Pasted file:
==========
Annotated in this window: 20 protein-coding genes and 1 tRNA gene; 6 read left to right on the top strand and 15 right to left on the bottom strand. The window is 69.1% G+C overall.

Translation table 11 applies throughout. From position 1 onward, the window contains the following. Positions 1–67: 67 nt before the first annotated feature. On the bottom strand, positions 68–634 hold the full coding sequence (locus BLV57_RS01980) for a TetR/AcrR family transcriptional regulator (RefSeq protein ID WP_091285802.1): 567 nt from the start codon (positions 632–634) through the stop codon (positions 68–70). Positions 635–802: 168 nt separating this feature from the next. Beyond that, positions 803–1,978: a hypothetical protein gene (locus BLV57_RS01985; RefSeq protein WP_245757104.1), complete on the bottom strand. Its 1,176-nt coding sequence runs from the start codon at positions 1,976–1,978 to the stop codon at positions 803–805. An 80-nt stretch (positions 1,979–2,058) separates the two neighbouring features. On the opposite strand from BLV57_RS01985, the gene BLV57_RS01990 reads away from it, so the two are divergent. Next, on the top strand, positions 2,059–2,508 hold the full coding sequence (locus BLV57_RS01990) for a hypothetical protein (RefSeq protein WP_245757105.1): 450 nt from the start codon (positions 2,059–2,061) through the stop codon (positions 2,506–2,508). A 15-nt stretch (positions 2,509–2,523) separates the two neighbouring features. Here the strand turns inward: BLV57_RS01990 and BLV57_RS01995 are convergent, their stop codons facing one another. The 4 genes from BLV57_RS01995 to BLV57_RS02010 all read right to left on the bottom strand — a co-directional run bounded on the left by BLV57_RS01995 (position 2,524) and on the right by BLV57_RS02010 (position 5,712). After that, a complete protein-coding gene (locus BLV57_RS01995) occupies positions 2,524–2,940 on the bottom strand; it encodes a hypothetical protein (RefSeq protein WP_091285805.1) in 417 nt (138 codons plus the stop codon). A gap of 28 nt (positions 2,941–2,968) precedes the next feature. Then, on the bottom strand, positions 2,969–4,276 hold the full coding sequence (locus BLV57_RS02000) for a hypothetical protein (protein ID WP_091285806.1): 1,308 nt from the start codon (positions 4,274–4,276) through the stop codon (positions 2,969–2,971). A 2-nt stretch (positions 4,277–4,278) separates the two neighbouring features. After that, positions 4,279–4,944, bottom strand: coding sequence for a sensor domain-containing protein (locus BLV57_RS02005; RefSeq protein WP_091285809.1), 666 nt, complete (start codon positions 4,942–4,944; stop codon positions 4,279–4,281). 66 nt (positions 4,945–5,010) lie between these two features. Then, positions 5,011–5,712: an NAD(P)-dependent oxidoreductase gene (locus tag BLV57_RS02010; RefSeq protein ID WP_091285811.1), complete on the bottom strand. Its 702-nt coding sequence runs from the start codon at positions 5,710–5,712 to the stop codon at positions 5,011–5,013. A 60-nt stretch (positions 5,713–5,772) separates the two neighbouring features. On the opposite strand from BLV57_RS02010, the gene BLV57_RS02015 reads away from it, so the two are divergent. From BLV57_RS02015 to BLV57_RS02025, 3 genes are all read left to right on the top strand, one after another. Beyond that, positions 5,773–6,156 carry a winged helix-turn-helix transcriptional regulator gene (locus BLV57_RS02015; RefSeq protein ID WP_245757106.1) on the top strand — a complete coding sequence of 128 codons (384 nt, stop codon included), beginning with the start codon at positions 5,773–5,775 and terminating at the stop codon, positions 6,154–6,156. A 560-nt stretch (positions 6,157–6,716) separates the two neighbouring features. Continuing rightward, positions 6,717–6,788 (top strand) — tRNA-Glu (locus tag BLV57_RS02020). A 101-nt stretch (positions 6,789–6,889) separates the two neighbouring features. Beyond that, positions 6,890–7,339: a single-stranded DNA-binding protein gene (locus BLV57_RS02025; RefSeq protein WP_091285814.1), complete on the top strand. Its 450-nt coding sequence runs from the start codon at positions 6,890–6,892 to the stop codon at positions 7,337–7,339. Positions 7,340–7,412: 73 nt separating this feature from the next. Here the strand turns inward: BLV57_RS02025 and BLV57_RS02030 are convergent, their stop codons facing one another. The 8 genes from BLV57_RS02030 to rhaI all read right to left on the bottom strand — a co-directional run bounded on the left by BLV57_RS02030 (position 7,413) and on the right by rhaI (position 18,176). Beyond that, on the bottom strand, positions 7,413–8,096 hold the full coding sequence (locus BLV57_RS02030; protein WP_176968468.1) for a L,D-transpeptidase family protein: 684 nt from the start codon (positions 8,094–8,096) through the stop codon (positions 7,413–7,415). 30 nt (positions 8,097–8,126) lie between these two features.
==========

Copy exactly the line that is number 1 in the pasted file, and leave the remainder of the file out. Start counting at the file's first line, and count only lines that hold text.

Annotated in this window: 20 protein-coding genes and 1 tRNA gene; 6 read left to right on the top strand and 15 right to left on the bottom strand. The window is 69.1% G+C overall.